When I learnt of Shingie’s death, I kept looking at that status update wondering how someone who’d liked something could then be involved in a horrible crash just two hours later and be dead within a few more. I wanted to rewind time to the moment that she’d liked the update, wished I could have found her on chat and said, “Ndeipi.” Maybe if I had, we would have had a short conversation and she might have been running five minutes later and perhaps things might have turned out differently.

But who are we to know what life holds?

I will not question or challenge God’s will. He knows His own ways. But I thank Him that I have the honour of a thought, however ephemeral, from Shingie in her last few hours on earth. I am thankful for this potent message, painful as it is for I was having a horrible week of self-doubt and pain. Shingie has reminded me, through that flicker of her fingers that life is still with me, that my lungs drink in air and that I am still here to make a difference to this doubtful and painful world, that I am surrounded by GREATNESS, as I myself observed in writing that status update.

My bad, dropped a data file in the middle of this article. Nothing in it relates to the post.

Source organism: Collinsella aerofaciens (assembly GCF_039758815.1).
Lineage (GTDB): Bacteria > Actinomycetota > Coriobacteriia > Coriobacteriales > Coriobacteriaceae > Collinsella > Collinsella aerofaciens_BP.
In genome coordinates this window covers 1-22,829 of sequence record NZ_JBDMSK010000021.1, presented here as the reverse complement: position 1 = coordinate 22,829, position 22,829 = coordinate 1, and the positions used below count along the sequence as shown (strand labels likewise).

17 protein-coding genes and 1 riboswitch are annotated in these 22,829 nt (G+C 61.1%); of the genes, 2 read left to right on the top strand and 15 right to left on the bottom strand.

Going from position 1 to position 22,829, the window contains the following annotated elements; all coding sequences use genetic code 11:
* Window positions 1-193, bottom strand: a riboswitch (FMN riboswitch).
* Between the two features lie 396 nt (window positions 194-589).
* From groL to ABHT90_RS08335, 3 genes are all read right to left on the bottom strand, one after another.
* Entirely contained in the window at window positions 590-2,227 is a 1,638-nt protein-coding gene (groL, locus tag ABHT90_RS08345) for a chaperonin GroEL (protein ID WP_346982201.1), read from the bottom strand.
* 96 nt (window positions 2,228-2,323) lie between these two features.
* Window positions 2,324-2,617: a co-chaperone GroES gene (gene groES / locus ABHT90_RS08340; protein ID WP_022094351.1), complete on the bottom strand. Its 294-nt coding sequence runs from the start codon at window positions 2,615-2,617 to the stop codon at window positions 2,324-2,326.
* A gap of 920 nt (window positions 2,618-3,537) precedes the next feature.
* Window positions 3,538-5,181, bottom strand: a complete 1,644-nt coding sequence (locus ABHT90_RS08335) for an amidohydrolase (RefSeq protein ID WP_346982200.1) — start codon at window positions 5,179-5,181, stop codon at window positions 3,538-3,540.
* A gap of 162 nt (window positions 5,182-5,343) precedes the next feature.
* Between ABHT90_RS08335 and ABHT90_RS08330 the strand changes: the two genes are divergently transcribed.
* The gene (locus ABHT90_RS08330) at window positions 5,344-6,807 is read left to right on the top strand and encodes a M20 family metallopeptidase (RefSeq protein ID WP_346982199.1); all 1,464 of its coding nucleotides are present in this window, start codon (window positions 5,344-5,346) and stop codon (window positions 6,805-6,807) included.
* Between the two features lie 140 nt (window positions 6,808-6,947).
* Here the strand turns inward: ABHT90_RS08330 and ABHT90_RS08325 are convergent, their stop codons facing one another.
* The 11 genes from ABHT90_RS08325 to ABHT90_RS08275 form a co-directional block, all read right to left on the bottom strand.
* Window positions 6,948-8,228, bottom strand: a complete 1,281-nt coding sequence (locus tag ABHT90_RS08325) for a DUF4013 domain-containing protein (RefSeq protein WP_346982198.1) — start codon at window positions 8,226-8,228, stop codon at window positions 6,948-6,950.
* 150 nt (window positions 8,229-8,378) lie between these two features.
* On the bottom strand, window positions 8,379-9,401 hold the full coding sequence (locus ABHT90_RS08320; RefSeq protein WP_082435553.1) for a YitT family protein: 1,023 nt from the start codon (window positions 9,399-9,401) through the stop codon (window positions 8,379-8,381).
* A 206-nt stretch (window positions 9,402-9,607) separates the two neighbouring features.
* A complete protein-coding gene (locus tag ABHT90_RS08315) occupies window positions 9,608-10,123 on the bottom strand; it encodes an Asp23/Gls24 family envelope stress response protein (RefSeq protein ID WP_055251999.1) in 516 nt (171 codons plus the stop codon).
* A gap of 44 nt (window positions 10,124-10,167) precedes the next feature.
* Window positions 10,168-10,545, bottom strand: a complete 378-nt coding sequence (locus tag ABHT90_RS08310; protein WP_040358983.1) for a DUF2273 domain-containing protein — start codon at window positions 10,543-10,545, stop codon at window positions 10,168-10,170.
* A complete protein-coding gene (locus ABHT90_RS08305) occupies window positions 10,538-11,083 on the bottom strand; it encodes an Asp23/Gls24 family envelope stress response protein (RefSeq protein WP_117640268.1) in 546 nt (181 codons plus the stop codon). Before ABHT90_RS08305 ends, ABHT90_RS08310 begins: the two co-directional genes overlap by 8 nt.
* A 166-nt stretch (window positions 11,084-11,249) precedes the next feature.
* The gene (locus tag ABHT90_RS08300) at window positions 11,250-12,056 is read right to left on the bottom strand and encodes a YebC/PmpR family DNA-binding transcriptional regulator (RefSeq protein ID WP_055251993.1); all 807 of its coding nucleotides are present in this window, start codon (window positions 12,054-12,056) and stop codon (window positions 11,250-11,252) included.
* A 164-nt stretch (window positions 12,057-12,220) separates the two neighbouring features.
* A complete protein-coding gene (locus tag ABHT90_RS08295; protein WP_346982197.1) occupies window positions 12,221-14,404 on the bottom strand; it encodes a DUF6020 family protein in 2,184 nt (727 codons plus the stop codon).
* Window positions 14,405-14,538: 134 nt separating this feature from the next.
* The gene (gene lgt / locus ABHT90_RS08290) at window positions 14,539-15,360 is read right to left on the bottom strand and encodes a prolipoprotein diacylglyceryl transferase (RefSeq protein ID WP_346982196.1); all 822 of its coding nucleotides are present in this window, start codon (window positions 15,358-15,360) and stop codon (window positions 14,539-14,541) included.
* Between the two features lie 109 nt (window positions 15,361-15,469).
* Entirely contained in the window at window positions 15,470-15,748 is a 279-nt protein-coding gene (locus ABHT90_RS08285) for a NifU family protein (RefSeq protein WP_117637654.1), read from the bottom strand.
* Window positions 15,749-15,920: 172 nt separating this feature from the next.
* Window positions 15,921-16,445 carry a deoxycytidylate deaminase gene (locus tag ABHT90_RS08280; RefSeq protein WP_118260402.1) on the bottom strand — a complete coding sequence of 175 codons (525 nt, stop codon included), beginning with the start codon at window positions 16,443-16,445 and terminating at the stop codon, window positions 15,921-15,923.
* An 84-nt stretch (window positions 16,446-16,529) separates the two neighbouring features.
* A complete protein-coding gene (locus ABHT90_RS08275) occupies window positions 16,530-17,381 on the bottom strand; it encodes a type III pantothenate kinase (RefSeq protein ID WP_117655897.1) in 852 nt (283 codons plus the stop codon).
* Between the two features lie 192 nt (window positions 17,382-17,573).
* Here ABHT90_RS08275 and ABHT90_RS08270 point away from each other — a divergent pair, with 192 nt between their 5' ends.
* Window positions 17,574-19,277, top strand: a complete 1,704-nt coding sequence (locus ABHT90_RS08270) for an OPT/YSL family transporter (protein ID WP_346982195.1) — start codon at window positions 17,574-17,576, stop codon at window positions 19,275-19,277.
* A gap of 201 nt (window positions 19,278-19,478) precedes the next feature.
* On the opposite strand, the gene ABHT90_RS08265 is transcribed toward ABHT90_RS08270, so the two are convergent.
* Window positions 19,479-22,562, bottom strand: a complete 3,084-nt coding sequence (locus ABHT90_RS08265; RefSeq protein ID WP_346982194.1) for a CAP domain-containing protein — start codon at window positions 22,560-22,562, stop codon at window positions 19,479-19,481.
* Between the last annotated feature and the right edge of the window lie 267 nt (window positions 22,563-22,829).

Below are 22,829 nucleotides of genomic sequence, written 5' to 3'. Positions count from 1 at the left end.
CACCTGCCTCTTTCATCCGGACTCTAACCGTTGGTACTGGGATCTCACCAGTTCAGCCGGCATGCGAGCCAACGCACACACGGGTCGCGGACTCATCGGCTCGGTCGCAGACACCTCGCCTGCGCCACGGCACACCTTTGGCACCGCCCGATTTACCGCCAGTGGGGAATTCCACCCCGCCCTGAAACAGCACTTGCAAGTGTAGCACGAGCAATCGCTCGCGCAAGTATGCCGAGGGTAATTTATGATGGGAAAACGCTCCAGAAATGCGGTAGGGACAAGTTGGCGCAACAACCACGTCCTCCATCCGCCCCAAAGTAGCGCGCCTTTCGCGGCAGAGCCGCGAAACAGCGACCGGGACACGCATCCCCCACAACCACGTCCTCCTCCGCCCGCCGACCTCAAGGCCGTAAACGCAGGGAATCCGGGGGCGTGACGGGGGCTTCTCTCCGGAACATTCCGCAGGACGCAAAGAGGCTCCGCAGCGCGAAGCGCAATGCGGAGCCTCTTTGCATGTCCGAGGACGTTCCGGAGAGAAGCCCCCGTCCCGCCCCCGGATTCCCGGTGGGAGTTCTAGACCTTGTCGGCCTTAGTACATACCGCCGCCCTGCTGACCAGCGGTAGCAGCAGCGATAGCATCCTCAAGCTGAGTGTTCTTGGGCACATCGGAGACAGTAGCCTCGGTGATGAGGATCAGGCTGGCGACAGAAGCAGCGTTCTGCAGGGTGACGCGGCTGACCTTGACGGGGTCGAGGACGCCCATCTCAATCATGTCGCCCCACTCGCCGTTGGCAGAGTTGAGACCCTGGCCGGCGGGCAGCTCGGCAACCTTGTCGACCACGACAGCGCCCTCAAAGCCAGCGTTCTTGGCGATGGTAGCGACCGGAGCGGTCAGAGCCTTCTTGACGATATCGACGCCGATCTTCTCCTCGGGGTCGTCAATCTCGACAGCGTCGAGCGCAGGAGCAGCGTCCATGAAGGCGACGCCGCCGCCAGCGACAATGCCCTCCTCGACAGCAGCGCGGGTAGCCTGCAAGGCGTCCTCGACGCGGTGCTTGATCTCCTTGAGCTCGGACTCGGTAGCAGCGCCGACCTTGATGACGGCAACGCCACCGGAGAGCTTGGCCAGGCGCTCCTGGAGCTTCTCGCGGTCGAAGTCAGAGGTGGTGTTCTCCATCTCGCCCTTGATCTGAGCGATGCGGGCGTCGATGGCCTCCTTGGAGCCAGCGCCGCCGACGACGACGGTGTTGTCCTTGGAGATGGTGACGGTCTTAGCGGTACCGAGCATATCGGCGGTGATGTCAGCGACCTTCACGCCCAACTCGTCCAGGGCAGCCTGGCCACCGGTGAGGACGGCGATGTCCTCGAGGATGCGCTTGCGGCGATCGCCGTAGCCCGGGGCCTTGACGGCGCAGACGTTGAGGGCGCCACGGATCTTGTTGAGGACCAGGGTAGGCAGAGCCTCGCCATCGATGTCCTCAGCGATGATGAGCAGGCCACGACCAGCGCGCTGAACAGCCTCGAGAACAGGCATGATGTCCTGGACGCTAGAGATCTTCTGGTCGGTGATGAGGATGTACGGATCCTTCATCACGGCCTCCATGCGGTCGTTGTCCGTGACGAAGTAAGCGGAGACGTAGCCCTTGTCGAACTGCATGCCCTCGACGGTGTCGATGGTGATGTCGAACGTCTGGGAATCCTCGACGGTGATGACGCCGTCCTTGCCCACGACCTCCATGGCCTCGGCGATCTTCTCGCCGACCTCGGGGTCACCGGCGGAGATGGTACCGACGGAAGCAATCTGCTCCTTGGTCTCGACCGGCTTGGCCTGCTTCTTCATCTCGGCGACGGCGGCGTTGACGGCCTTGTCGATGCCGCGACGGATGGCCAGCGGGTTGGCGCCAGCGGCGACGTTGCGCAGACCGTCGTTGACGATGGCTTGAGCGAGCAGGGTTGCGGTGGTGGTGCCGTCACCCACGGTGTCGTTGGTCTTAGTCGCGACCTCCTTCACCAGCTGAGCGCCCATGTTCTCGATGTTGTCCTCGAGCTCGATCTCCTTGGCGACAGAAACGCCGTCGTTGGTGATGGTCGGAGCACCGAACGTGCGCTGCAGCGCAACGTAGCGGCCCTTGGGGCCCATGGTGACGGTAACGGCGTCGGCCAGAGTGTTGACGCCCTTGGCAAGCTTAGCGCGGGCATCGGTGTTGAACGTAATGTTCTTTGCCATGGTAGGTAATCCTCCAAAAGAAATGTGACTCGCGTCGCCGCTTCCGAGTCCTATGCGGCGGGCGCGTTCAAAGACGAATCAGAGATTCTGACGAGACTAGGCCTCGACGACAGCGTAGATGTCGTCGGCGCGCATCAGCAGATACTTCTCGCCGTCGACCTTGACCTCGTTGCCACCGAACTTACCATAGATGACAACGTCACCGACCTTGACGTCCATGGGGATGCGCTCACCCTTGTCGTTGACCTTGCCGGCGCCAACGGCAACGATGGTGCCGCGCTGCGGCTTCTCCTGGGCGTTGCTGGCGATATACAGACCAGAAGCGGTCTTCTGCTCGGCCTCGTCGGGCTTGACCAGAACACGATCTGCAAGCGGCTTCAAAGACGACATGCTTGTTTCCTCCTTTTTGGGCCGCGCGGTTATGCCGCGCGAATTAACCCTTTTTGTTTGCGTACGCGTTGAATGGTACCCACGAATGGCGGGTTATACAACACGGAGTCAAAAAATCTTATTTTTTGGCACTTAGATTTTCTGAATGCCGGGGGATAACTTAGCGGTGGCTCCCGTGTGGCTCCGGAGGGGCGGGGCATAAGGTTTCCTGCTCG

I am thankful for Shingie and for that lesson that she has left with me.

We will cry in the days to come. But we will celebrate too for Shingie is a woman who leaves behind a rich legacy of selfless deeds.

Thank you Shingie. And thank you Shingie and Fungai for the amazing story that your lives together tell.

I hold you in my heart filled with love and respect for both of you.

Pies in the sky feed no one

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Tuesday, December 7th, 2010 by Fungai Machirori

When I first saw the theme announcement for this year’s commemorations of the 16 Days of Activism Against Gender Violence, I had to re-read the statement a few times until my disbelief finally subsided.

In case you have not come across it, the 2010 theme reads Structures of Violence: Defining the Intersections of Militarism and Violence Against Women.

I immediately had problems with this theme for a variety of reasons, some of which include that it is too verbose, too complicated and far too philosophical. My concerns were exacerbated when I had a look through the campaign’s official website for elaboration on the theme.

The following is what it states:

“… our working definition outlines militarism as an ideology that creates a culture of fear and supports the use of violence, aggression, or military interventions for settling disputes and enforcing economic and political interests. It is a psychology that often has grave consequences for the true safety and security of women and of society as a whole. Militarism is a distinctive way of looking at the world; it influences how we see our neighbours [sic], our families, our public life, and other people in the world.”